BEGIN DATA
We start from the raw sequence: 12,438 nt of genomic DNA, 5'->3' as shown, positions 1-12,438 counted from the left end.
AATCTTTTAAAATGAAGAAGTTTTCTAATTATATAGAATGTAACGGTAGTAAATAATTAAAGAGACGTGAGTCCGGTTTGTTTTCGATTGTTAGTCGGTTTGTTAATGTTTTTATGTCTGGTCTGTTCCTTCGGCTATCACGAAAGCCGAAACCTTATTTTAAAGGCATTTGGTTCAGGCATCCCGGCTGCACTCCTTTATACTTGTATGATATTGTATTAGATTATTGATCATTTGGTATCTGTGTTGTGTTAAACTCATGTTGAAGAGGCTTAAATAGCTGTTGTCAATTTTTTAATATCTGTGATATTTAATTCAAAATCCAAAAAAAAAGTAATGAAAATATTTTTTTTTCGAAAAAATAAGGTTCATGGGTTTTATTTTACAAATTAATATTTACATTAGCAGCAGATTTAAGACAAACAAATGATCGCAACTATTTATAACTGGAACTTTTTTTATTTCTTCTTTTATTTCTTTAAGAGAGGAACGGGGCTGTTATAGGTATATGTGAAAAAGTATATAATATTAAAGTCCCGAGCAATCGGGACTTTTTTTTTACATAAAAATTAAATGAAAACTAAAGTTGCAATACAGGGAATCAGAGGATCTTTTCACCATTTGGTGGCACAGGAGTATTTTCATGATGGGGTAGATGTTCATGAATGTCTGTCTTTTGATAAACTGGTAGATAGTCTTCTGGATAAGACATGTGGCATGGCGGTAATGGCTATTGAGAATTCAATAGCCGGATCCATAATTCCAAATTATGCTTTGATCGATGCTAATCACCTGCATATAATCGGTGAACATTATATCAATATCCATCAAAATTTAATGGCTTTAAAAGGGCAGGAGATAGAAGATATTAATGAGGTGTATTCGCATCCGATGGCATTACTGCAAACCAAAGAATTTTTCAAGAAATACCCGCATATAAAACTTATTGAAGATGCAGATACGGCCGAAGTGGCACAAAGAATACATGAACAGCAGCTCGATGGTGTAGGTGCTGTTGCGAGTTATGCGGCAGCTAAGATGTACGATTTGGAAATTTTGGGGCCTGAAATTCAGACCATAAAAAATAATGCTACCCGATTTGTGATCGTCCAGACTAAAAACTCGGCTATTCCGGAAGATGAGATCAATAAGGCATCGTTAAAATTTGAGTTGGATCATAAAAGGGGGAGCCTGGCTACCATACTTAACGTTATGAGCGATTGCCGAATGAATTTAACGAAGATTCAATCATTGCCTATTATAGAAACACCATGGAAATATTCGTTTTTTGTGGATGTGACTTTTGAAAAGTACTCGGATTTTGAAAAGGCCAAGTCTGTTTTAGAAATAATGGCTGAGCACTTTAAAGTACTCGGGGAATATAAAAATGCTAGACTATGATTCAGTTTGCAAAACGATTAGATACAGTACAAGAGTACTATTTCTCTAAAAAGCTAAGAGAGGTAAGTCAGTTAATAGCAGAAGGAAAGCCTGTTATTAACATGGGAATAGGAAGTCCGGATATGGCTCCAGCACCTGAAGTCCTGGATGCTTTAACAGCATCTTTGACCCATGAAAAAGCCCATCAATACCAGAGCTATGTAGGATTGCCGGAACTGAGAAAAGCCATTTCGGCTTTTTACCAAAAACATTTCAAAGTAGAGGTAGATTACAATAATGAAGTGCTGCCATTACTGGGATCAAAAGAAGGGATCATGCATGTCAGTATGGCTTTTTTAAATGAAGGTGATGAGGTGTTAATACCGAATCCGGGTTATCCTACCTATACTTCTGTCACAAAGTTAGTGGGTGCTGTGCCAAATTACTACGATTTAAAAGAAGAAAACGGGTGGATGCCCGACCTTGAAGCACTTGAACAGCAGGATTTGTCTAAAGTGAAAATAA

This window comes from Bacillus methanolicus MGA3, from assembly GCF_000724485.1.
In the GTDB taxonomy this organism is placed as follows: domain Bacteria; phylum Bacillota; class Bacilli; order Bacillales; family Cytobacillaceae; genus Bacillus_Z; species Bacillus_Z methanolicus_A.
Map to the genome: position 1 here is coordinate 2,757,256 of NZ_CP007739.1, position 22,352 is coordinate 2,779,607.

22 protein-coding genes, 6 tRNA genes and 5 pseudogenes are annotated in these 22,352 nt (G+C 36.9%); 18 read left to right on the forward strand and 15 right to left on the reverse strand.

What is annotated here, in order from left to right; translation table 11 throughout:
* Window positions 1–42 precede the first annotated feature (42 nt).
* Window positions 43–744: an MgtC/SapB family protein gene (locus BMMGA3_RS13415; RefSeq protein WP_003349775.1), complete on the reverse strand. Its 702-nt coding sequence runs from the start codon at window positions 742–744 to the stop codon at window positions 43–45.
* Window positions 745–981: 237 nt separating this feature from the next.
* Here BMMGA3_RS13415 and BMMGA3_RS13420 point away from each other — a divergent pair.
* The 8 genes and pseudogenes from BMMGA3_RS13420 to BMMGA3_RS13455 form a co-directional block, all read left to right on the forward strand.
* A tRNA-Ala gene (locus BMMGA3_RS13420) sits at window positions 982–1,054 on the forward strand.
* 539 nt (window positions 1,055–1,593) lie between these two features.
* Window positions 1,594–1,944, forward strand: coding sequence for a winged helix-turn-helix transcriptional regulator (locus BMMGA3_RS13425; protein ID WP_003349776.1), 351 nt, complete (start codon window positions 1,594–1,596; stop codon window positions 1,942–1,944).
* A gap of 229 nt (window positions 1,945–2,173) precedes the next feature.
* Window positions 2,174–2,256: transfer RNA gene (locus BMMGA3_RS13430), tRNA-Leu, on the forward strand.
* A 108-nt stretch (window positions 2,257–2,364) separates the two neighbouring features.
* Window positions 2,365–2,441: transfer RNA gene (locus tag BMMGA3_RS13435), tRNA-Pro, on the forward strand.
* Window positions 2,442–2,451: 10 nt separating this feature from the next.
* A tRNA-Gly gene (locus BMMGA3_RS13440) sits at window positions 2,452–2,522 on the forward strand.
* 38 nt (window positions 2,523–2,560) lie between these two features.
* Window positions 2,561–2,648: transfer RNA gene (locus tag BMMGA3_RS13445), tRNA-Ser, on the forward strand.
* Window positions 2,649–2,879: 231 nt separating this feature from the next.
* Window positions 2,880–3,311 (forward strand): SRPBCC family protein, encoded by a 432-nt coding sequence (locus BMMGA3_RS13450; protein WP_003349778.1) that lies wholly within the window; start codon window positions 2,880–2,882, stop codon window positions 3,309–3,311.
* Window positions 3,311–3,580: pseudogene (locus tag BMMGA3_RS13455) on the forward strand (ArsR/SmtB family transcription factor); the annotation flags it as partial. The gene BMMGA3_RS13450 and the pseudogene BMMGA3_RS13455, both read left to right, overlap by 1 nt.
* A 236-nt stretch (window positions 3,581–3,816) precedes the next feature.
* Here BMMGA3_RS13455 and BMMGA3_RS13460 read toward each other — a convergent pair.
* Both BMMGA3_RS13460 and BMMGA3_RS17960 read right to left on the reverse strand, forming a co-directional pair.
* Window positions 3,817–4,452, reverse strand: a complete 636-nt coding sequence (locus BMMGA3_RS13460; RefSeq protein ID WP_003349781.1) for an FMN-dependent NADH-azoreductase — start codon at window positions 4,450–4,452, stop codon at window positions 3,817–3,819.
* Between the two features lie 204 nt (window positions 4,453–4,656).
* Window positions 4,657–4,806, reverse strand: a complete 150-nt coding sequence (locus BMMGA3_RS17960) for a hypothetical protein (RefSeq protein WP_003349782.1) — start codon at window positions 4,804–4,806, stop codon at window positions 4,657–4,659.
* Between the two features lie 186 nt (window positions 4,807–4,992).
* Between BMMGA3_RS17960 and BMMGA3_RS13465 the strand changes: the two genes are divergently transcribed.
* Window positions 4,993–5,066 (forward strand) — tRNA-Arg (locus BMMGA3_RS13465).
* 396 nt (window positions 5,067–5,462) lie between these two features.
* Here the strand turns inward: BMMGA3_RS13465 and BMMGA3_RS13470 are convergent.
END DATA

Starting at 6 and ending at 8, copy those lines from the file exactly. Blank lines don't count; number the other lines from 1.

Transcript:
22 protein-coding genes, 6 tRNA genes and 5 pseudogenes are annotated in these 22,352 nt (G+C 36.9%); 18 read left to right on the forward strand and 15 right to left on the reverse strand.

What is annotated here, in order from left to right; translation table 11 throughout:
* Window positions 1–42 precede the first annotated feature (42 nt).